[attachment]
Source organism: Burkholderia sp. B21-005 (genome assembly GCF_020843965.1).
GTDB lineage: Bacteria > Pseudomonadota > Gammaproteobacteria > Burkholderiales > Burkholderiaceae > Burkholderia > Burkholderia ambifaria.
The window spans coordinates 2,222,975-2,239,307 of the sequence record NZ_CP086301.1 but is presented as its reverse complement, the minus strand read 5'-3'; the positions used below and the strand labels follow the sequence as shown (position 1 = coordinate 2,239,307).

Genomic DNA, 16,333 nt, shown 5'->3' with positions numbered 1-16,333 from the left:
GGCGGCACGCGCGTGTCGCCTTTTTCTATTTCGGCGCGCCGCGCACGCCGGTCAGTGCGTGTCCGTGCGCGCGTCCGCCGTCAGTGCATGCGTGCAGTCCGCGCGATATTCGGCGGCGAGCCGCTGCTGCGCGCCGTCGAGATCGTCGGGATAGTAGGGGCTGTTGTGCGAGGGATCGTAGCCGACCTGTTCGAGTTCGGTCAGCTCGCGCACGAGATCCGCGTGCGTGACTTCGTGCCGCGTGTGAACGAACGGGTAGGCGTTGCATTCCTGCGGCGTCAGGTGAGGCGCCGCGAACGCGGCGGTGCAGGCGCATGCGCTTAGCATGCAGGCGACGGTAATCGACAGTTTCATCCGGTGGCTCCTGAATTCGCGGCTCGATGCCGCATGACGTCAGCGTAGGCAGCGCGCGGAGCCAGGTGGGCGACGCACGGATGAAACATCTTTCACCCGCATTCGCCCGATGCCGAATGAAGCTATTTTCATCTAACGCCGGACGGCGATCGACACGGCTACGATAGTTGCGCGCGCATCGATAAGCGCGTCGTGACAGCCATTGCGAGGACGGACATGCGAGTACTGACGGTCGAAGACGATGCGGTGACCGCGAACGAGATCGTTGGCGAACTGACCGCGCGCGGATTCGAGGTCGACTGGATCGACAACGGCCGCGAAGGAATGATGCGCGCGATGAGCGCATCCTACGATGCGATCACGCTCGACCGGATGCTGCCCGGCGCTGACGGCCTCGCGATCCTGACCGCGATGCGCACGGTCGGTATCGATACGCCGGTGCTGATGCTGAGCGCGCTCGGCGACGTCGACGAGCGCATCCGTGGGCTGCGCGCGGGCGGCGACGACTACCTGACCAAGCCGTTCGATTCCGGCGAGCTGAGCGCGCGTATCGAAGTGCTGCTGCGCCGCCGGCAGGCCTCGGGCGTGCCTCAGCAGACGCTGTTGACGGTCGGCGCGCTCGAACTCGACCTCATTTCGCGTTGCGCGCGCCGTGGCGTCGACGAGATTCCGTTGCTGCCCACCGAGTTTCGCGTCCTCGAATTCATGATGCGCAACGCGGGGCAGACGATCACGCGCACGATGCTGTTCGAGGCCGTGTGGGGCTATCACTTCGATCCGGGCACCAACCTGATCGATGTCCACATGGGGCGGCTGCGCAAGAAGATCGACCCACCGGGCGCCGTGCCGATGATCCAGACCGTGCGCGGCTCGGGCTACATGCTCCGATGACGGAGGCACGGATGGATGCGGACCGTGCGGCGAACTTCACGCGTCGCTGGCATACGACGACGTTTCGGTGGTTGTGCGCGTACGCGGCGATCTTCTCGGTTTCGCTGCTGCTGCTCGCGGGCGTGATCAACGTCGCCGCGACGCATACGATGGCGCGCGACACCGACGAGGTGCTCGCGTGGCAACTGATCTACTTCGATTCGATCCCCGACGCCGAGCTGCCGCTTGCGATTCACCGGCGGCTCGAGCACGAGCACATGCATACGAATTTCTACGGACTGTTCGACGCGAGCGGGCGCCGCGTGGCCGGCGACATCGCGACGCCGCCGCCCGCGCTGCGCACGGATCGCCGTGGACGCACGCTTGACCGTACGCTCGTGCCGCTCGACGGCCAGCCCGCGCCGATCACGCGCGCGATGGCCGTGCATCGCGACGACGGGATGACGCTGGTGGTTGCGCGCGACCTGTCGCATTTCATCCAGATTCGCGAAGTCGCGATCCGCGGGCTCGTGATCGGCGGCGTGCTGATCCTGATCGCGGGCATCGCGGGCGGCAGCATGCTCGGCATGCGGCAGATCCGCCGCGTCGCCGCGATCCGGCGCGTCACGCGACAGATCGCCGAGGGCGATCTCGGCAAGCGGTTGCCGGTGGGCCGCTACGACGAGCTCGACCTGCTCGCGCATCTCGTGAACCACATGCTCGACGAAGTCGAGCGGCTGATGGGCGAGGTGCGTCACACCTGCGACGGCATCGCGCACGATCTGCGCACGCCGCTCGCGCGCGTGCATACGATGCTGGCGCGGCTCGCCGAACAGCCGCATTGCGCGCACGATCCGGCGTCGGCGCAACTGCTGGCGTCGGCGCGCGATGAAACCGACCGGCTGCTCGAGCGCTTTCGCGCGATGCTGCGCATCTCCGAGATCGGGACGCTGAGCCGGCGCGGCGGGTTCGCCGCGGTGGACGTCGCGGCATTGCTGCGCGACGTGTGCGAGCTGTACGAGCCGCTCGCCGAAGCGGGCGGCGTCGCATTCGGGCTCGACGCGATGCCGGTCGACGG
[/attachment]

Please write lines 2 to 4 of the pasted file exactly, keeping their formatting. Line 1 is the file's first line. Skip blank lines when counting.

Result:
GTDB lineage: Bacteria > Pseudomonadota > Gammaproteobacteria > Burkholderiales > Burkholderiaceae > Burkholderia > Burkholderia ambifaria.
The window spans coordinates 2,222,975-2,239,307 of the sequence record NZ_CP086301.1 but is presented as its reverse complement, the minus strand read 5'-3'; the positions used below and the strand labels follow the sequence as shown (position 1 = coordinate 2,239,307).

Genomic DNA, 16,333 nt, shown 5'->3' with positions numbered 1-16,333 from the left: